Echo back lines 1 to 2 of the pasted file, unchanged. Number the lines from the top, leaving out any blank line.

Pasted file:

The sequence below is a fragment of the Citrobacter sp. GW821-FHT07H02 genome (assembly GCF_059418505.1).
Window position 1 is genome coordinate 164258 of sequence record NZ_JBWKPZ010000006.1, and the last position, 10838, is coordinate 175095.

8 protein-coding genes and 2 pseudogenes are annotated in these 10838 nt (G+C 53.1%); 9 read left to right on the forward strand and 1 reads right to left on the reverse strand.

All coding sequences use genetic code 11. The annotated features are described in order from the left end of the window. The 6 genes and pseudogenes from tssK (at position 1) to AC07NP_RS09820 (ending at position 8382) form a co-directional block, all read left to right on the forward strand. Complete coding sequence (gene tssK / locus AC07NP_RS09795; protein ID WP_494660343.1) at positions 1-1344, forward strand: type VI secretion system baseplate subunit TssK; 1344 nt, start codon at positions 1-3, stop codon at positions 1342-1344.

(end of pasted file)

The sequence below is a fragment of the Citrobacter sp. GW821-FHT07H02 genome (assembly GCF_059418505.1).
Window position 1 is genome coordinate 164258 of sequence record NZ_JBWKPZ010000006.1, and the last position, 10838, is coordinate 175095.